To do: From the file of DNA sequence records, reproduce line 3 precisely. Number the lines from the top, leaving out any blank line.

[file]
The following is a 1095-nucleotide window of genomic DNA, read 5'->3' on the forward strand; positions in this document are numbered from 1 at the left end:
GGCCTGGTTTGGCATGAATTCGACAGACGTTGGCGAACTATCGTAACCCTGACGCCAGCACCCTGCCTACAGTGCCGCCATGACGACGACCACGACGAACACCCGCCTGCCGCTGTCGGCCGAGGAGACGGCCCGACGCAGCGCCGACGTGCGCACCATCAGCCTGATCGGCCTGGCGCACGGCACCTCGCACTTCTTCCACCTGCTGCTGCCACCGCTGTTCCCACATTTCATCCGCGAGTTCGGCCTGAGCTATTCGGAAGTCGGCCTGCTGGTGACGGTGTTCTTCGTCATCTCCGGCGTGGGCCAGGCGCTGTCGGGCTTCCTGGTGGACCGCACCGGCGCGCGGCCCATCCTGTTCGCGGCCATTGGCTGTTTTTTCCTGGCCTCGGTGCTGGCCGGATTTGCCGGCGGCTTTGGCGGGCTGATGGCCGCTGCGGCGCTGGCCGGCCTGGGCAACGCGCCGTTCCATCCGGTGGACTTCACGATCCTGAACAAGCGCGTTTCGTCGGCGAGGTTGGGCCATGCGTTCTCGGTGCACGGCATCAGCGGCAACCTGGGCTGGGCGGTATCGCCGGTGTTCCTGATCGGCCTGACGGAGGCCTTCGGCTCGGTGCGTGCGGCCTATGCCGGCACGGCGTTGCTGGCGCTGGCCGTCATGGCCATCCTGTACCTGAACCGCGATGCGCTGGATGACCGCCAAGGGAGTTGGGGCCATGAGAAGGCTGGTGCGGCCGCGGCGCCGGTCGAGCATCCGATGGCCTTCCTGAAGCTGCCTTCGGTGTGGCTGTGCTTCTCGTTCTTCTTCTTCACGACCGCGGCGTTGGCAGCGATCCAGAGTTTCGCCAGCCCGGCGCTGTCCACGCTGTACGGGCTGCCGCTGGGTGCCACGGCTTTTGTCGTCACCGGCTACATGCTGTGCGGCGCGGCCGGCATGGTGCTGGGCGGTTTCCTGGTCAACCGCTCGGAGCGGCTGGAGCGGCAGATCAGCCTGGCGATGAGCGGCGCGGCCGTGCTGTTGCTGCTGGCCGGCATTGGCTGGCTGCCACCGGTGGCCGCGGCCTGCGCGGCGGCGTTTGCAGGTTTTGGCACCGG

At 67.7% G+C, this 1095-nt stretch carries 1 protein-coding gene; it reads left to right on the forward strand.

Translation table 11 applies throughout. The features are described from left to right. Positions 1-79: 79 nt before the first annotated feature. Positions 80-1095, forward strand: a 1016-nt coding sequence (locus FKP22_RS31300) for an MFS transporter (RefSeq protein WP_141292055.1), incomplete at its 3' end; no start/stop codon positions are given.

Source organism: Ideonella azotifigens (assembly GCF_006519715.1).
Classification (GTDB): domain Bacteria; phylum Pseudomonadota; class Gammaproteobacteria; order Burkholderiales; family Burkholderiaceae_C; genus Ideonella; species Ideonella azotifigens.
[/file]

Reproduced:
At 67.7% G+C, this 1095-nt stretch carries 1 protein-coding gene; it reads left to right on the forward strand.